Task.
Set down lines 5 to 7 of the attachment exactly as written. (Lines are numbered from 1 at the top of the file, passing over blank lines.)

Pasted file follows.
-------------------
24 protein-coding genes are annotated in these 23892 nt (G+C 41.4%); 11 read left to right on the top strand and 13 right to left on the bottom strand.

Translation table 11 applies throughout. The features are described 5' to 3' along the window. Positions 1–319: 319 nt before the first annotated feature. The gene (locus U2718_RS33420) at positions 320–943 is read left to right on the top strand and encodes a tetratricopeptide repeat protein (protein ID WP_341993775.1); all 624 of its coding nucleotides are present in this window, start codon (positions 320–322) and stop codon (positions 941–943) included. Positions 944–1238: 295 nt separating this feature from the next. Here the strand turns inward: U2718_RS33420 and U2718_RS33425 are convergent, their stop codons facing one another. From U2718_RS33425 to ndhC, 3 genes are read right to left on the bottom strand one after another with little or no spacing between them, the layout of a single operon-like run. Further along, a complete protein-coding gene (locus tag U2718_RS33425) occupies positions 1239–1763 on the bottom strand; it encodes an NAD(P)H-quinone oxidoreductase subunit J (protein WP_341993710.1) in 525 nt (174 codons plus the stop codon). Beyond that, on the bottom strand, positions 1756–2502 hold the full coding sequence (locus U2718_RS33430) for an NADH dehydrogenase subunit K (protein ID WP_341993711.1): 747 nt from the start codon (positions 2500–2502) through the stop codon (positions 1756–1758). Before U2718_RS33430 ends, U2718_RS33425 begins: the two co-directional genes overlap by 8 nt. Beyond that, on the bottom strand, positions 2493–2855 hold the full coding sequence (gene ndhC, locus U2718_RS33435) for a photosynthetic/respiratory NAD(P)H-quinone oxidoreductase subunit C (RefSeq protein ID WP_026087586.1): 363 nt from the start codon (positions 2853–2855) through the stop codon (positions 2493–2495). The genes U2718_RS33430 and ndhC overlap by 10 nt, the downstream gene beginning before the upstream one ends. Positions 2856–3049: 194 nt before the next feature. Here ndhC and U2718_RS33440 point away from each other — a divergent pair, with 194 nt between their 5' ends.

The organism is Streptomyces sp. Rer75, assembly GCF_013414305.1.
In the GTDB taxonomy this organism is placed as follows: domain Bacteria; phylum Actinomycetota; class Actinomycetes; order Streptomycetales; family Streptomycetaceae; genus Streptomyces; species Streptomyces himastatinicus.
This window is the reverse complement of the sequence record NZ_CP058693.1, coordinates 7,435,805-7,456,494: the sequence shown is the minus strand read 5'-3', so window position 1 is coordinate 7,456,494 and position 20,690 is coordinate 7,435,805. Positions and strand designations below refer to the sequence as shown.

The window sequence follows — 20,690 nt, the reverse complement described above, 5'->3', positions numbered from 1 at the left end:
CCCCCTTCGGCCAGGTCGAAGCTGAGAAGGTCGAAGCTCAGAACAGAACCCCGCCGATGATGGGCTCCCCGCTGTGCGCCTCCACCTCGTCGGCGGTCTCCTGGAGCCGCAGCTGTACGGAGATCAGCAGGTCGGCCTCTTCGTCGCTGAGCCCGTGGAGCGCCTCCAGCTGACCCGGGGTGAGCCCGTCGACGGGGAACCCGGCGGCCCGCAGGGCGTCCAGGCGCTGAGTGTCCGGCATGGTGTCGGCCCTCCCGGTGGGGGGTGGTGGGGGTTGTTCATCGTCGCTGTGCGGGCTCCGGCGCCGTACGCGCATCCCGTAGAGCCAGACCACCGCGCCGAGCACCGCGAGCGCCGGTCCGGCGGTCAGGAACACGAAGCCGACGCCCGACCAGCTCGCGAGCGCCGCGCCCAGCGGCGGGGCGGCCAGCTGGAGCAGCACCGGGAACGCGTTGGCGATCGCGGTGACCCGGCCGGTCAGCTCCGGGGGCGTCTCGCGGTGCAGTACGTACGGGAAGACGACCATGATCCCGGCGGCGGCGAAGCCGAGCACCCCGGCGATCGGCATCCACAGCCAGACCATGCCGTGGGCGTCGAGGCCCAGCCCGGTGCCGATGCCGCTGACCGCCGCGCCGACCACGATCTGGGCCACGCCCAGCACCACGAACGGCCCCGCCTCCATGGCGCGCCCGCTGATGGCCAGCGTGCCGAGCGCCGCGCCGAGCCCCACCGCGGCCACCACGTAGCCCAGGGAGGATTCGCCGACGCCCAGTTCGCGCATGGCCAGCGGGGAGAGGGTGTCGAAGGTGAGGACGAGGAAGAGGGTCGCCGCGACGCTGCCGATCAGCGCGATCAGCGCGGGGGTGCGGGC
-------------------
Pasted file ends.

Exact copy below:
This window is the reverse complement of the sequence record NZ_CP058693.1, coordinates 7,435,805-7,456,494: the sequence shown is the minus strand read 5'-3', so window position 1 is coordinate 7,456,494 and position 20,690 is coordinate 7,435,805. Positions and strand designations below refer to the sequence as shown.

The window sequence follows — 20,690 nt, the reverse complement described above, 5'->3', positions numbered from 1 at the left end:
CCCCCTTCGGCCAGGTCGAAGCTGAGAAGGTCGAAGCTCAGAACAGAACCCCGCCGATGATGGGCTCCCCGCTGTGCGCCTCCACCTCGTCGGCGGTCTCCTGGAGCCGCAGCTGTACGGAGATCAGCAGGTCGGCCTCTTCGTCGCTGAGCCCGTGGAGCGCCTCCAGCTGACCCGGGGTGAGCCCGTCGACGGGGAACCCGGCGGCCCGCAGGGCGTCCAGGCGCTGAGTGTCCGGCATGGTGTCGGCCCTCCCGGTGGGGGGTGGTGGGGGTTGTTCATCGTCGCTGTGCGGGCTCCGGCGCCGTACGCGCATCCCGTAGAGCCAGACCACCGCGCCGAGCACCGCGAGCGCCGGTCCGGCGGTCAGGAACACGAAGCCGACGCCCGACCAGCTCGCGAGCGCCGCGCCCAGCGGCGGGGCGGCCAGCTGGAGCAGCACCGGGAACGCGTTGGCGATCGCGGTGACCCGGCCGGTCAGCTCCGGGGGCGTCTCGCGGTGCAGTACGTACGGGAAGACGACCATGATCCCGGCGGCGGCGAAGCCGAGCACCCCGGCGATCGGCATCCACAGCCAGACCATGCCGTGGGCGTCGAGGCCCAGCCCGGTGCCGATGCCGCTGACCGCCGCGCCGACCACGATCTGGGCCACGCCCAGCACCACGAACGGCCCCGCCTCCATGGCGCGCCCGCTGATGGCCAGCGTGCCGAGCGCCGCGCCGAGCCCCACCGCGGCCACCACGTAGCCCAGGGAGGATTCGCCGACGCCCAGTTCGCGCATGGCCAGCGGGGAGAGGGTGTCGAAGGTGAGGACGAGGAAGAGGGTCGCCGCGACGCTGCCGATCAGCGCGATCAGCGCGGGGGTGCGGGC